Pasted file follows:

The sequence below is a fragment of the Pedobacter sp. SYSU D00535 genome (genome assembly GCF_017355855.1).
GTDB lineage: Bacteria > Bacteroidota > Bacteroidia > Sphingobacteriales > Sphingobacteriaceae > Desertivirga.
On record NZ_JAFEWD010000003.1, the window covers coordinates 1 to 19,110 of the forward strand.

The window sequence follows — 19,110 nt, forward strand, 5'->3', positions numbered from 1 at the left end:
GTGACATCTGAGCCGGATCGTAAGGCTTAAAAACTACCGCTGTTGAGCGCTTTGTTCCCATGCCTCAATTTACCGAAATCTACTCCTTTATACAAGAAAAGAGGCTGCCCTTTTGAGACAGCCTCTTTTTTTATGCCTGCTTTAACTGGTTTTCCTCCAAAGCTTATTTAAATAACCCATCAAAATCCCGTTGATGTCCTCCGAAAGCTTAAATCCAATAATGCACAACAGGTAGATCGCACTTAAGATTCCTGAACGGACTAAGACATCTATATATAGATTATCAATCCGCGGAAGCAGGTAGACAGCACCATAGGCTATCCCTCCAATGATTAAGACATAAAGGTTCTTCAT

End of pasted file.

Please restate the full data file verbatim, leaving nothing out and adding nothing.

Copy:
The sequence below is a fragment of the Pedobacter sp. SYSU D00535 genome (genome assembly GCF_017355855.1).
GTDB lineage: Bacteria > Bacteroidota > Bacteroidia > Sphingobacteriales > Sphingobacteriaceae > Desertivirga.
On record NZ_JAFEWD010000003.1, the window covers coordinates 1 to 19,110 of the forward strand.

The window sequence follows — 19,110 nt, forward strand, 5'->3', positions numbered from 1 at the left end:
GTGACATCTGAGCCGGATCGTAAGGCTTAAAAACTACCGCTGTTGAGCGCTTTGTTCCCATGCCTCAATTTACCGAAATCTACTCCTTTATACAAGAAAAGAGGCTGCCCTTTTGAGACAGCCTCTTTTTTTATGCCTGCTTTAACTGGTTTTCCTCCAAAGCTTATTTAAATAACCCATCAAAATCCCGTTGATGTCCTCCGAAAGCTTAAATCCAATAATGCACAACAGGTAGATCGCACTTAAGATTCCTGAACGGACTAAGACATCTATATATAGATTATCAATCCGCGGAAGCAGGTAGACAGCACCATAGGCTATCCCTCCAATGATTAAGACATAAAGGTTCTTCAT